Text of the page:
After 12 weeks' employment, agency workers are entitled to the same basic employment terms (including pay) as if they had been hired directly by the hirer, rather than through an agency (regulation 5(1) Agency Workers Regulations 2010)...
There is an exception to this rule, called the 'Swedish derogation', if agency workers receive guaranteed pay between contracts. If there is a breach of this rule, an agency worker can bring a claim against either the hirer, the agency or both, depending on who is responsible.
In London Underground v Amissah, an agency told London Underground (LU) that their agency workers did not have the right to equal pay because of the 'Swedish derogation'. LU initially accepted this but then realised it was wrong. LU then delayed in providing the information needed by the agency to pay the equalised pay rates. They eventually did so and paid the agency the arrears to pass on to the workers. The agency then went into liquidation before the workers were paid.
The employment tribunal found that both the agency and LU were equally responsible for the breach. However, they said that LU did not have to pay the workers again as it would mean they had 'paid twice'. The Employment Appeal Tribunal and Court of Appeal disagreed. The Court of Appeal said that workers should not miss out on compensation when they are not at fault. Unless there are exceptional circumstances, compensation should be the value of the breach (i.e. the underpayment) on a pound for pound basis. The case has been sent back to the tribunal to decide the exact compensation LU will have to pay, but they will have to pay 50% of the money owed to the workers, despite having paid it once before.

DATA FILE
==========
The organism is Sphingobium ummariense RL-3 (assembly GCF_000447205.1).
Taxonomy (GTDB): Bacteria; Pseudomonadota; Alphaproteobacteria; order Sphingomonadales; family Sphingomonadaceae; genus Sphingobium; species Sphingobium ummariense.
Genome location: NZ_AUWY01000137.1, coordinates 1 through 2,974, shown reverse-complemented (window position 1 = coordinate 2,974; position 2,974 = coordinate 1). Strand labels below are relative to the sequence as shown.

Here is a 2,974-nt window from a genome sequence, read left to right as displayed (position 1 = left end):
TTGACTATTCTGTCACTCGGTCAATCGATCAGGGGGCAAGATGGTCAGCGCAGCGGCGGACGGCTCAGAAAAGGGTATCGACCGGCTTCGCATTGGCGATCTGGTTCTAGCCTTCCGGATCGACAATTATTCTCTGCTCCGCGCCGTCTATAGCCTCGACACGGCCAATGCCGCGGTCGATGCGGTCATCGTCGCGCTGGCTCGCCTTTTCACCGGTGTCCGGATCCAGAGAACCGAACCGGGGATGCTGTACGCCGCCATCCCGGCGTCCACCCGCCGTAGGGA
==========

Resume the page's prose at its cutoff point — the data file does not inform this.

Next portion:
This case is a reminder to businesses who use agency workers to establish at the outset whether the Agency Worker Regulations 2010 apply. Relying on an agency's assurance will not necessarily get the employer off the hook. Remember that the 'Swedish derogation' will be abolished from April 2020 anyway (see last month's ELS briefing). Businesses using agency workers may wish to revisit their contractual arrangements with agencies as well as their working models.